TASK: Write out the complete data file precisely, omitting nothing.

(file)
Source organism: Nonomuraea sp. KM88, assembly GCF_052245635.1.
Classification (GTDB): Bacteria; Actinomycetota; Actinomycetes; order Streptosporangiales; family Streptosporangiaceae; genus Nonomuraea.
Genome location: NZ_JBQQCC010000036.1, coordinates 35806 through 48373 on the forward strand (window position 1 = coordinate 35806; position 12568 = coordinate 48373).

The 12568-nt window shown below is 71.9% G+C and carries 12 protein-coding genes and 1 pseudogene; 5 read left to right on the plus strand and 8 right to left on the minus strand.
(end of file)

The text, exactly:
Source organism: Nonomuraea sp. KM88, assembly GCF_052245635.1.
Classification (GTDB): Bacteria; Actinomycetota; Actinomycetes; order Streptosporangiales; family Streptosporangiaceae; genus Nonomuraea.
Genome location: NZ_JBQQCC010000036.1, coordinates 35806 through 48373 on the forward strand (window position 1 = coordinate 35806; position 12568 = coordinate 48373).

The 12568-nt window shown below is 71.9% G+C and carries 12 protein-coding genes and 1 pseudogene; 5 read left to right on the plus strand and 8 right to left on the minus strand.